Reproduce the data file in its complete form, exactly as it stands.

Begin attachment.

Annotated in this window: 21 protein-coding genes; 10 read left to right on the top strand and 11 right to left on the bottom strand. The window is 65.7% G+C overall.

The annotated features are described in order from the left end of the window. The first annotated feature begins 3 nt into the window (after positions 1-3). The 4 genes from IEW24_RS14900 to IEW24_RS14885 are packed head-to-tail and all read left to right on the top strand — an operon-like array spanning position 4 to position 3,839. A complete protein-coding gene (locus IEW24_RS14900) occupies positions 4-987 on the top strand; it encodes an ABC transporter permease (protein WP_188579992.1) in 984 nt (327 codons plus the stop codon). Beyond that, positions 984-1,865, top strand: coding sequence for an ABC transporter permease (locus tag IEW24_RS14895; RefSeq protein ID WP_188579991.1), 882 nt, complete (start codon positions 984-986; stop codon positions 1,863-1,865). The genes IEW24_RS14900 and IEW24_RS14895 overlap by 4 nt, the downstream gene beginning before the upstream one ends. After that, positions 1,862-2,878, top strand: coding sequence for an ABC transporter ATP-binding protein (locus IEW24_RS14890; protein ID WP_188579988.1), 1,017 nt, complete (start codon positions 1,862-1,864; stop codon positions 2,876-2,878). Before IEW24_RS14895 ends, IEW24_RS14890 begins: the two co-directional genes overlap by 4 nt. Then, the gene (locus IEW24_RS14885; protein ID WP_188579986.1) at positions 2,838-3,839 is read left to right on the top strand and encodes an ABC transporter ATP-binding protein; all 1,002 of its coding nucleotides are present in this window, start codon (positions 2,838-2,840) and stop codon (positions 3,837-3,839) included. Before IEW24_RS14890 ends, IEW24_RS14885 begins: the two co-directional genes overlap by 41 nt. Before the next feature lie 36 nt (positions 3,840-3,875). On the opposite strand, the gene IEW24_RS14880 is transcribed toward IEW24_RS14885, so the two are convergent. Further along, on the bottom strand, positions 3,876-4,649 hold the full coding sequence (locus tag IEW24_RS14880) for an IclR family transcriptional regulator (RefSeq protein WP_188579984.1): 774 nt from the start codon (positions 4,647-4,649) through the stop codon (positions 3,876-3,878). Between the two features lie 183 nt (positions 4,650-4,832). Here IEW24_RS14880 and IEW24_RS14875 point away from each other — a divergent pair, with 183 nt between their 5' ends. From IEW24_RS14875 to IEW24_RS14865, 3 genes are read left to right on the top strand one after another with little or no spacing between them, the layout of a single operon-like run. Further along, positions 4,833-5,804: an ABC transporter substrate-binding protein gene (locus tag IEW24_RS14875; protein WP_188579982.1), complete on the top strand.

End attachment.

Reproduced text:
Annotated in this window: 21 protein-coding genes; 10 read left to right on the top strand and 11 right to left on the bottom strand. The window is 65.7% G+C overall.

The annotated features are described in order from the left end of the window. The first annotated feature begins 3 nt into the window (after positions 1-3). The 4 genes from IEW24_RS14900 to IEW24_RS14885 are packed head-to-tail and all read left to right on the top strand — an operon-like array spanning position 4 to position 3,839. A complete protein-coding gene (locus IEW24_RS14900) occupies positions 4-987 on the top strand; it encodes an ABC transporter permease (protein WP_188579992.1) in 984 nt (327 codons plus the stop codon). Beyond that, positions 984-1,865, top strand: coding sequence for an ABC transporter permease (locus tag IEW24_RS14895; RefSeq protein ID WP_188579991.1), 882 nt, complete (start codon positions 984-986; stop codon positions 1,863-1,865). The genes IEW24_RS14900 and IEW24_RS14895 overlap by 4 nt, the downstream gene beginning before the upstream one ends. After that, positions 1,862-2,878, top strand: coding sequence for an ABC transporter ATP-binding protein (locus IEW24_RS14890; protein ID WP_188579988.1), 1,017 nt, complete (start codon positions 1,862-1,864; stop codon positions 2,876-2,878). Before IEW24_RS14895 ends, IEW24_RS14890 begins: the two co-directional genes overlap by 4 nt. Then, the gene (locus IEW24_RS14885; protein ID WP_188579986.1) at positions 2,838-3,839 is read left to right on the top strand and encodes an ABC transporter ATP-binding protein; all 1,002 of its coding nucleotides are present in this window, start codon (positions 2,838-2,840) and stop codon (positions 3,837-3,839) included. Before IEW24_RS14890 ends, IEW24_RS14885 begins: the two co-directional genes overlap by 41 nt. Before the next feature lie 36 nt (positions 3,840-3,875). On the opposite strand, the gene IEW24_RS14880 is transcribed toward IEW24_RS14885, so the two are convergent. Further along, on the bottom strand, positions 3,876-4,649 hold the full coding sequence (locus tag IEW24_RS14880) for an IclR family transcriptional regulator (RefSeq protein WP_188579984.1): 774 nt from the start codon (positions 4,647-4,649) through the stop codon (positions 3,876-3,878). Between the two features lie 183 nt (positions 4,650-4,832). Here IEW24_RS14880 and IEW24_RS14875 point away from each other — a divergent pair, with 183 nt between their 5' ends. From IEW24_RS14875 to IEW24_RS14865, 3 genes are read left to right on the top strand one after another with little or no spacing between them, the layout of a single operon-like run. Further along, positions 4,833-5,804: an ABC transporter substrate-binding protein gene (locus tag IEW24_RS14875; protein WP_188579982.1), complete on the top strand.